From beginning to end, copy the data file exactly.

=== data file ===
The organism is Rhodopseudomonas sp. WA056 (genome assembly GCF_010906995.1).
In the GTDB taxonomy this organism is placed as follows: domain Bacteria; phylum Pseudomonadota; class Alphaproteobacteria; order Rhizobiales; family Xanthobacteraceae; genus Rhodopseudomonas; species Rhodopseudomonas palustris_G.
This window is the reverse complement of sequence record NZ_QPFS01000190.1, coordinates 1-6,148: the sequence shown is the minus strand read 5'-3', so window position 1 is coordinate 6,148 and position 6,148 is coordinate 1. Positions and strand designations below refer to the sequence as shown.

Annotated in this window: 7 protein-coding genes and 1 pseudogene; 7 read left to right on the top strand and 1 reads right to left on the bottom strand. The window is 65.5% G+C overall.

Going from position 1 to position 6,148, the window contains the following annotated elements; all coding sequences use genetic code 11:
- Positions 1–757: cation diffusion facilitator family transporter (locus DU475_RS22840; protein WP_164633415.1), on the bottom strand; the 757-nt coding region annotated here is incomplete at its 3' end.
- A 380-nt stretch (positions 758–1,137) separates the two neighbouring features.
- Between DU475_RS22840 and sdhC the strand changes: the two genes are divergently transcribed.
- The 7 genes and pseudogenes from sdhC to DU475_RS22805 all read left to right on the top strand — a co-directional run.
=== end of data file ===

The organism is Rhodopseudomonas sp. WA056 (genome assembly GCF_010906995.1).
In the GTDB taxonomy this organism is placed as follows: domain Bacteria; phylum Pseudomonadota; class Alphaproteobacteria; order Rhizobiales; family Xanthobacteraceae; genus Rhodopseudomonas; species Rhodopseudomonas palustris_G.
This window is the reverse complement of sequence record NZ_QPFS01000190.1, coordinates 1-6,148: the sequence shown is the minus strand read 5'-3', so window position 1 is coordinate 6,148 and position 6,148 is coordinate 1. Positions and strand designations below refer to the sequence as shown.

Annotated in this window: 7 protein-coding genes and 1 pseudogene; 7 read left to right on the top strand and 1 reads right to left on the bottom strand. The window is 65.5% G+C overall.

Going from position 1 to position 6,148, the window contains the following annotated elements; all coding sequences use genetic code 11:
- Positions 1–757: cation diffusion facilitator family transporter (locus DU475_RS22840; protein WP_164633415.1), on the bottom strand; the 757-nt coding region annotated here is incomplete at its 3' end.
- A 380-nt stretch (positions 758–1,137) separates the two neighbouring features.
- Between DU475_RS22840 and sdhC the strand changes: the two genes are divergently transcribed.
- The 7 genes and pseudogenes from sdhC to DU475_RS22805 all read left to right on the top strand — a co-directional run.